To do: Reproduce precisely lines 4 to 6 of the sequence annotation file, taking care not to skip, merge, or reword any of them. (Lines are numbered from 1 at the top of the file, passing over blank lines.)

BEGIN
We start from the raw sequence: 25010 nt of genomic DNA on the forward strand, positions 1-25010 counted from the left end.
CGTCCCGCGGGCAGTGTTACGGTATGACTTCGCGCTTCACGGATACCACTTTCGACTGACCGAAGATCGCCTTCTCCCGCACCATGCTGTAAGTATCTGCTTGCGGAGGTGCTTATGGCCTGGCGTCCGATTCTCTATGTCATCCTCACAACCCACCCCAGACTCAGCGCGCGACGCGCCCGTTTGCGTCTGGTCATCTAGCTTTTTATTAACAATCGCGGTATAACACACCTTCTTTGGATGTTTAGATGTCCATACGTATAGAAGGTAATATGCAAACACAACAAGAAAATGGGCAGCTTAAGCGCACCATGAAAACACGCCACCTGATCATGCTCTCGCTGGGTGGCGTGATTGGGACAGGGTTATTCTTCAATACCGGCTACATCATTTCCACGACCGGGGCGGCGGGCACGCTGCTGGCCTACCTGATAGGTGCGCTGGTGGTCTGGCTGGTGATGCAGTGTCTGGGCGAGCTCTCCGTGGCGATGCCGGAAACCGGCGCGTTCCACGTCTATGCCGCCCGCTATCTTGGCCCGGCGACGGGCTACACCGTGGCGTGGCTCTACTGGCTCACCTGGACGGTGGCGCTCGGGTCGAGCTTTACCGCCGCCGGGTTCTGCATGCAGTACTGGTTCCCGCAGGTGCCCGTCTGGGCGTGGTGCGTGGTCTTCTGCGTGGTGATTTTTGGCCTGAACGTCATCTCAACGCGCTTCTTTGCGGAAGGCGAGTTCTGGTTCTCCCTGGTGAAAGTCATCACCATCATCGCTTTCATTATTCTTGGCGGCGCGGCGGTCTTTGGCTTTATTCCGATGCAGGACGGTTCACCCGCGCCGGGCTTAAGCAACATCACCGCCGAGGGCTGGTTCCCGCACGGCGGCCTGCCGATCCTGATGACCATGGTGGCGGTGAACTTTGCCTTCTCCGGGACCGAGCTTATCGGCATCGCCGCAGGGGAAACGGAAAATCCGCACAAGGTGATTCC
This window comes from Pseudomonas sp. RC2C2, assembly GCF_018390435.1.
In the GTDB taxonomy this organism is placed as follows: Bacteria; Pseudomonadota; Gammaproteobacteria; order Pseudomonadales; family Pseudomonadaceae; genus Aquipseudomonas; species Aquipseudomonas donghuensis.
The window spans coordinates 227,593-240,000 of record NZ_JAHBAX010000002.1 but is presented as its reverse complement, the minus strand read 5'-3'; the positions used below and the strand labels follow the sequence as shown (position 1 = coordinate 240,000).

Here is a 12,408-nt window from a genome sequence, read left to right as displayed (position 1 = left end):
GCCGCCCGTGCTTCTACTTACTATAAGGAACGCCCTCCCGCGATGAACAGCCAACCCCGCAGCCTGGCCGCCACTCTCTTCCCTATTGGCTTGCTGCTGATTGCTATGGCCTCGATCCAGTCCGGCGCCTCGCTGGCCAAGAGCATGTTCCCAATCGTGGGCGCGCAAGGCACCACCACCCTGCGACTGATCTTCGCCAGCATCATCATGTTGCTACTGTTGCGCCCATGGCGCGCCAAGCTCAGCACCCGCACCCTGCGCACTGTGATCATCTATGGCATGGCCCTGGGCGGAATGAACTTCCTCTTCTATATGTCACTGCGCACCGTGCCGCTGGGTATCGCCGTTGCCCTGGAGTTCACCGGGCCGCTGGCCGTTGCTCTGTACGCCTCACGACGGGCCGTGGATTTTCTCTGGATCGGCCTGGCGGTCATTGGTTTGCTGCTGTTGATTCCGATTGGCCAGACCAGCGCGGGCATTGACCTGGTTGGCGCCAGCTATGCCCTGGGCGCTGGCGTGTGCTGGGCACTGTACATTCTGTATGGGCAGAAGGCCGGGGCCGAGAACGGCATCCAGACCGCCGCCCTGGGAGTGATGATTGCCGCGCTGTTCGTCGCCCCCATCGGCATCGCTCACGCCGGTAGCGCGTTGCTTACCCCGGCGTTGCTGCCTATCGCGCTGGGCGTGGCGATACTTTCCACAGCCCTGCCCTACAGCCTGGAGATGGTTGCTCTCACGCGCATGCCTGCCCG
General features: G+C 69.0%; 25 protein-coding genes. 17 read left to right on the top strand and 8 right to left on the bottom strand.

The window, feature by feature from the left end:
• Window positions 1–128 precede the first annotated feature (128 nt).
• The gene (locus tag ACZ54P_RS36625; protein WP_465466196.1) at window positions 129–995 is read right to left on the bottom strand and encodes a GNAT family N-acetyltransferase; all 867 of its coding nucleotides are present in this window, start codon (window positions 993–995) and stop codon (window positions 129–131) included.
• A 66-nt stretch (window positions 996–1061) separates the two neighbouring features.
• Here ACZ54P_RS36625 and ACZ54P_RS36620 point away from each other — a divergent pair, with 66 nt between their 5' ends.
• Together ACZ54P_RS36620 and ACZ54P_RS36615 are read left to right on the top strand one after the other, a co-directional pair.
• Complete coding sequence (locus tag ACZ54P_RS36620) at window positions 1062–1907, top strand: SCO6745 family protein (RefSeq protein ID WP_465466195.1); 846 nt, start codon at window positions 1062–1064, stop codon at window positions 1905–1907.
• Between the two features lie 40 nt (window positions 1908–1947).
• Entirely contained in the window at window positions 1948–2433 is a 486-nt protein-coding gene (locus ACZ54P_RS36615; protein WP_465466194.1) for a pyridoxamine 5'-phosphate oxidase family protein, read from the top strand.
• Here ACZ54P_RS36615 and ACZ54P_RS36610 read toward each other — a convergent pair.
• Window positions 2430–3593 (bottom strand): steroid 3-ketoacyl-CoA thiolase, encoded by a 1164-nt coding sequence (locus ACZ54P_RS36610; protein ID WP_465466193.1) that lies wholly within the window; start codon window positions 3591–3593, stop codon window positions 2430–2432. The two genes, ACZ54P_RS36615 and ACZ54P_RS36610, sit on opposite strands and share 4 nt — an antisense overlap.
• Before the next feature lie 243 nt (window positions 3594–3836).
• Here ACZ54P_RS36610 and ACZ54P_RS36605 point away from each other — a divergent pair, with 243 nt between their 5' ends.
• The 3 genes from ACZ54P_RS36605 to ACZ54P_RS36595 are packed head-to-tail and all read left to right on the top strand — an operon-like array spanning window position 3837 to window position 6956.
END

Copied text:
In the GTDB taxonomy this organism is placed as follows: Bacteria; Pseudomonadota; Gammaproteobacteria; order Pseudomonadales; family Pseudomonadaceae; genus Aquipseudomonas; species Aquipseudomonas donghuensis.
The window spans coordinates 227,593-240,000 of record NZ_JAHBAX010000002.1 but is presented as its reverse complement, the minus strand read 5'-3'; the positions used below and the strand labels follow the sequence as shown (position 1 = coordinate 240,000).

Here is a 12,408-nt window from a genome sequence, read left to right as displayed (position 1 = left end):